September 1, 2009
Google Mobile App: What Might It Mean for Legal Research?
Voice search may soon become a popular tool for legal research in the U.S. The reason? The Google search engine’s smartphone application, called Google Mobile Application or Google Mobile App (“GMA,” currently available for BlackBerry, iPhone, and Android phones), includes a “search by voice” feature that executes voice searches with surprising accuracy, at least for known legal resources. (Try it on a search for: Mapp v. Ohio; or for: 42 USC section 2000e.) Not only is GMA’s voice search feature quite good already; it is likely to improve over time, because, as Tim O’Reilly and John Battelle note GMA, which is cloud-based, utilizes machine-learning on a very large scale. The legal materials that GMA searches consist of a large (and growing) share of U.S. primary legal resources that are freely available on the Web and are indexed by Google. These include much U.S. federal case, statutory, and administrative law, as well as some recent state primary law, and certain well-known older U.S. state cases. Google also indexes a great deal of metadata describing primary and secondary legal resources, not freely available on the Web, from the U.S. and other jurisdictions. The result: GMA makes a substantial body of legal information accessible via voice search on smartphones.
How might GMA affect legal research in law firms and law schools? To explore answers to this question, this post discusses several types of information. First, this post examines the history of voice recognition in connection with commercial computer-assisted legal research (CALR) services. The post next considers factors suggesting the willingness of practicing lawyers, law professors, and law students to use GMA for legal research, including data from the 2009 ABA Legal Technology Survey Report (the “ABA Survey”). Finally, this post discusses how U.S. commercial CALR services might deal with a potential challenge from GMA. The post presents results from an informal survey of major CALR providers respecting whether they expose their metadata to Internet search engines, and whether those providers offer, or plan to offer, voice search.
In the U.S., the major CALR vendors appear to have first offered voice search in the mid-1990s. At the August 1994 ABA Annual Meeting, Westlaw premiered a voice search feature, using Kolvox Communications, Inc.’s speech recognition software, LawTALK. See James Milles, “Law Library Hi-Tech,” 25 AALL Newsl. 296, 297 (1994); “Southern Exposure, Annual Meeting Exhibition in New Orleans Will Showcase Latest in Legal Technology and Services,” ABA J., July 1994, at 66; David P. Vandigriff, “Talking Heads: Voice-Activated Legal Research Turns the Keyboard-Shy into Bold Pros,” ABA J., Sept. 1994, at 76. Shortly afterwards, Lexis/Nexis introduced a similar speech recognition feature for its CALR system, though I haven’t been able to identify the developer. See “Of First Impressions: New Products for Attorneys,” ABA J., Mar. 1995, at 89, 90; “Lexis Offers Voice Recognition Interface,” Law Prac. Mgmt., Jan./Feb. 1995, at 9, 56. By 1996, LawTALK and a competing speech recognition application, Dragon Systems, Inc.’s DragonLaw for Windows, were configurable for use with both Lexis/Nexis and Westlaw. See Virginia C. Thomas, “Digital Information Access for Law Library Patrons with Disabilities: Opportunities and Challenges,” AALL Spectrum, Oct. 1996, at 14, 15.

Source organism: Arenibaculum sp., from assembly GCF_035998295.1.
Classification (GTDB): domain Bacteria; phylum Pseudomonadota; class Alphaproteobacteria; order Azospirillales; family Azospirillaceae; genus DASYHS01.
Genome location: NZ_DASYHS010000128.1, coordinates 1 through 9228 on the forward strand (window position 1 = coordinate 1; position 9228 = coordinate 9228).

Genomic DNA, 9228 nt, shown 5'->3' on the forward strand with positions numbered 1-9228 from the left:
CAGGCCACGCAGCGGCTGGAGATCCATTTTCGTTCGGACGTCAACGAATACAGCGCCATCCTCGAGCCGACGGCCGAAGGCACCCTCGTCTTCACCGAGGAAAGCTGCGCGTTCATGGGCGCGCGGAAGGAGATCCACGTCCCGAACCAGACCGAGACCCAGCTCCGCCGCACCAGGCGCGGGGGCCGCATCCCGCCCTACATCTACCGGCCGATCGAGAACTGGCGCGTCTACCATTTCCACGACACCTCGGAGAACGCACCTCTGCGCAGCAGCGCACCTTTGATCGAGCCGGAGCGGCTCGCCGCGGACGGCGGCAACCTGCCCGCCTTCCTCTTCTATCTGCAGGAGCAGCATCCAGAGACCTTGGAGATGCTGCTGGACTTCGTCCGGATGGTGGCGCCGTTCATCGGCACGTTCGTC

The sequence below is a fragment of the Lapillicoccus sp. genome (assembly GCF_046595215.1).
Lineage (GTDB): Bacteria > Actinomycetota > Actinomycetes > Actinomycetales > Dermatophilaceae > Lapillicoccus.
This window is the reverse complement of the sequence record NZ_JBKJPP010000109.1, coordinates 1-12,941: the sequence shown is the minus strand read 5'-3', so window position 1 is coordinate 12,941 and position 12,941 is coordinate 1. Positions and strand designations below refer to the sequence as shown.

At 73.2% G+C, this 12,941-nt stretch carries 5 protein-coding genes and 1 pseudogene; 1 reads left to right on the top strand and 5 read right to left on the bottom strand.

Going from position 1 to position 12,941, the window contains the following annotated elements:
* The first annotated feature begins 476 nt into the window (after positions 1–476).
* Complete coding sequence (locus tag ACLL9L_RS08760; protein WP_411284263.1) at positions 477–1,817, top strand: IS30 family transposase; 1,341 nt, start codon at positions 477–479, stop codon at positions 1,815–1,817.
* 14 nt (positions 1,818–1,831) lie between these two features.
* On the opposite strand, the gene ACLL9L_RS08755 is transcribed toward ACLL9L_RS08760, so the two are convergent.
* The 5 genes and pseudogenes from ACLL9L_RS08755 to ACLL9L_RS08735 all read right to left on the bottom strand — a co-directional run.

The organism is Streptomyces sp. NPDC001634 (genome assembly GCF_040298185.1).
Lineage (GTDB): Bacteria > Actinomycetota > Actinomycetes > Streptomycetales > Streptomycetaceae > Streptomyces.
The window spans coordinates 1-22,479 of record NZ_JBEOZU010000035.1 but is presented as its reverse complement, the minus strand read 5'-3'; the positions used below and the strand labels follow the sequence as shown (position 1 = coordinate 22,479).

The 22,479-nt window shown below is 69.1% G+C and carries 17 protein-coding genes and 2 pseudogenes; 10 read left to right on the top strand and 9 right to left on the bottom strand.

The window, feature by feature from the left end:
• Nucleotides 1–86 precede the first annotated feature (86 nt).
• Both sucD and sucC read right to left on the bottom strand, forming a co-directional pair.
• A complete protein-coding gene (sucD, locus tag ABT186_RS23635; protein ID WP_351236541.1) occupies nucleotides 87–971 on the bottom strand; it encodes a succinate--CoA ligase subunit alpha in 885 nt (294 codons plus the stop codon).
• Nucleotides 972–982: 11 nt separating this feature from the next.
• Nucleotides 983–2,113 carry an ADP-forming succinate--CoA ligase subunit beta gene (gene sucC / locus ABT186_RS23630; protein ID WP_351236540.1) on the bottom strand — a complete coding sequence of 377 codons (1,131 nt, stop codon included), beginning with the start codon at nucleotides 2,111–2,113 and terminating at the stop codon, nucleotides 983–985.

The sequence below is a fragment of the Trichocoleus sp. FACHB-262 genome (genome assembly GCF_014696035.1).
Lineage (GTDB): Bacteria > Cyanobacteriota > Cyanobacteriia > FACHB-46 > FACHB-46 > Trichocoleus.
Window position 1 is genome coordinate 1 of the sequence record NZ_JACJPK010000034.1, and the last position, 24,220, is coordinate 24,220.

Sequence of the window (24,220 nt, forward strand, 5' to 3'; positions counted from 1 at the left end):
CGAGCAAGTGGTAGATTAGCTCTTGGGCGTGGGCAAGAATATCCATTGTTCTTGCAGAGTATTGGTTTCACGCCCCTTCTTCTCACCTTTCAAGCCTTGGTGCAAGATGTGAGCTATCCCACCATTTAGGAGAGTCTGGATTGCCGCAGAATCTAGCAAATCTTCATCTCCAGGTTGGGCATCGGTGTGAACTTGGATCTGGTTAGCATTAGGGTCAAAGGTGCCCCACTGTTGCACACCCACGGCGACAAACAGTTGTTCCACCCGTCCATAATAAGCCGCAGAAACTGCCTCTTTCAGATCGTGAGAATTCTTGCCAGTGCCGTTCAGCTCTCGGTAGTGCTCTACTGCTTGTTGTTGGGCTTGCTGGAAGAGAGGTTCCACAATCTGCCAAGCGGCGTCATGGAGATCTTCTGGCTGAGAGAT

According to spokespersons for Nuance, Inc. (now the owner of the Dragon software, today called Dragon NaturallySpeaking 10 Legal, as well as the vendor for the number 3 U.S. legal speech recognition system [according to the ABA Survey], IBM ViaVoice , and MacSpeech (the developer of MacSpeech Dictate Legal the number 2 legal voice recognition system in the U.S. market), today none of the most popular legal speech recognition applications is specifically configurable for use with Westlaw, Lexis.com, or any other CALR system.